Schmidt, Klaus M. (LMU Munich)
Ockenfels, Axel (University of Cologne)
International cooperation on the reduction of greenhouse gas emissions, disarmament, or free trade needs to be negotiated. The success of such negotiations depends on how they are designed. In the context of international climate change policy, it has been proposed [e.g., Weitzman J of the Association of Environmental and Resource Economists (2014)] that shifting the negotiation focus to a uniform common commitment (such as a uniform minimum carbon price) would lead to more ambitious cooperation. Yet, a proof-of-concept for this important claim is lacking. Based on game theoretical analyses, we present experimental evidence that strongly supports this conjecture. In our study, human subjects negotiate contributions to a public good. Subjects differ in their benefits and costs of cooperation. Participation in the negotiations and all commitments are voluntary. We consider treatments in which agreements are enforceable, and treatments in which they have to be self-enforcing. In both situations, negotiating a uniform common commitment is more successful in promoting cooperation than negotiating individual commitments (as in the Paris agreement) and complex common commitments that tailor the commitment to the specific situation of each party (as attempted with the Kyoto protocol). Furthermore, as suggested by our model, a uniform common commitment benefits most from being enforced.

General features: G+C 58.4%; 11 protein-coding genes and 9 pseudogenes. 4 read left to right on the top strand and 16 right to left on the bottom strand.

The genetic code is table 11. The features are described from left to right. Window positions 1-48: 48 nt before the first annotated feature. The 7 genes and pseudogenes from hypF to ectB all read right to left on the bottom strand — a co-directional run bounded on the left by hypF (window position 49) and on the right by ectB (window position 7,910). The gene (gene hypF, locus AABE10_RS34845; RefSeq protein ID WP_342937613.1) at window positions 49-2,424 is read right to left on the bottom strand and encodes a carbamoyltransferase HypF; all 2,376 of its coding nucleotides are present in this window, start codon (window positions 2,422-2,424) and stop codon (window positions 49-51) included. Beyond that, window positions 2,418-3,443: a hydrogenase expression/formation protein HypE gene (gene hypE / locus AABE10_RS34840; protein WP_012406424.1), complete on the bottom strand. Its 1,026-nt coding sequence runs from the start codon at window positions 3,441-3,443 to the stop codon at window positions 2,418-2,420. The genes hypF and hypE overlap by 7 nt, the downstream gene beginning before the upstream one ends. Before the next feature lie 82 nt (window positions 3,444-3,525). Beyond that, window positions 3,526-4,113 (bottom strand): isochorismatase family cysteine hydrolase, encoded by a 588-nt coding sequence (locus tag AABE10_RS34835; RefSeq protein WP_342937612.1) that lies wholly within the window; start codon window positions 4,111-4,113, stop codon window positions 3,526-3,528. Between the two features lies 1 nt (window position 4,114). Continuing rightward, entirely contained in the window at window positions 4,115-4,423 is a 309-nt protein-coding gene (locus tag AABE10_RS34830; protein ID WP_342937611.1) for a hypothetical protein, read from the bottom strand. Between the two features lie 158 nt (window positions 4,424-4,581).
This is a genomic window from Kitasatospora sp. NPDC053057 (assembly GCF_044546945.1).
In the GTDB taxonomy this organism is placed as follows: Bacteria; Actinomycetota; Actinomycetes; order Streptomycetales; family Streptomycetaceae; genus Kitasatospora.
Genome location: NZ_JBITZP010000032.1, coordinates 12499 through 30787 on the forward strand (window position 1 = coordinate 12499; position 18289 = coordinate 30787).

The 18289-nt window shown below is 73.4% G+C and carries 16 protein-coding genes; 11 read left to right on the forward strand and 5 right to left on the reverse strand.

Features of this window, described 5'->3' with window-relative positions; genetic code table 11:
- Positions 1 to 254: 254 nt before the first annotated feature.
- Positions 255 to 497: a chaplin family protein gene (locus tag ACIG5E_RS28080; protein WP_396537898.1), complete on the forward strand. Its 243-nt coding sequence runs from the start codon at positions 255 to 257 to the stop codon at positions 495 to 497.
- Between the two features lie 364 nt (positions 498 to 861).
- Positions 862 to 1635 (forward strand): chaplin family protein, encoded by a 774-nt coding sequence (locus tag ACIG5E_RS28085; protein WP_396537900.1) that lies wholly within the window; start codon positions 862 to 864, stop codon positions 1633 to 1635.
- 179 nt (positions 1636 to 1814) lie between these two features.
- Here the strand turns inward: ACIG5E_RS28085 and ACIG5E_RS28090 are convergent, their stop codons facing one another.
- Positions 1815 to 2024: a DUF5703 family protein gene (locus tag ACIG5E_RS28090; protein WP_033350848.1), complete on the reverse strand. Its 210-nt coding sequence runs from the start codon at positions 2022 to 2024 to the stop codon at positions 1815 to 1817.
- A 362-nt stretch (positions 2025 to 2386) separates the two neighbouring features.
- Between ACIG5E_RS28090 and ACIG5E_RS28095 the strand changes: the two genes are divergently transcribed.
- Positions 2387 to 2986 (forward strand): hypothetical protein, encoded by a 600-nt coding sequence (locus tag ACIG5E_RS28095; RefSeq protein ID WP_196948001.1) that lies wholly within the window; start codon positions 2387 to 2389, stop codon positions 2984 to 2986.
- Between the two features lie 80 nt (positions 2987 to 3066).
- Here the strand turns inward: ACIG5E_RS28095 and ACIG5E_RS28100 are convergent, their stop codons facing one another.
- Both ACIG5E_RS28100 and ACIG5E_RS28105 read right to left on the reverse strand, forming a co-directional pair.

cooperation; negotiation design; common commitment; reciprocity; climate policy